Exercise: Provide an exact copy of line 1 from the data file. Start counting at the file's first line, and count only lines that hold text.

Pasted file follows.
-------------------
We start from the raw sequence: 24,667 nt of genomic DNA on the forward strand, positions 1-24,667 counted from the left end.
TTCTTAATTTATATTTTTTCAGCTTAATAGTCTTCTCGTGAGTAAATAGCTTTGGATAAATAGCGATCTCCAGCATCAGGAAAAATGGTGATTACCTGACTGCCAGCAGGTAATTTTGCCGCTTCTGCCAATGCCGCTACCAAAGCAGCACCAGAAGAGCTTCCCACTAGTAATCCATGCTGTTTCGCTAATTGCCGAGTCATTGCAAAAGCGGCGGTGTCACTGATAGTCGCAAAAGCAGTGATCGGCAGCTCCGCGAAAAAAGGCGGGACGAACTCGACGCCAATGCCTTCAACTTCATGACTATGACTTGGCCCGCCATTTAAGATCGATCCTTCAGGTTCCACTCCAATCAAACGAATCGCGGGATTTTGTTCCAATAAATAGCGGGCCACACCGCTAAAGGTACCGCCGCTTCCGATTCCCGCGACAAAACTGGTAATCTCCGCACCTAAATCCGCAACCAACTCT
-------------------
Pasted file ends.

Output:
We start from the raw sequence: 24,667 nt of genomic DNA on the forward strand, positions 1-24,667 counted from the left end.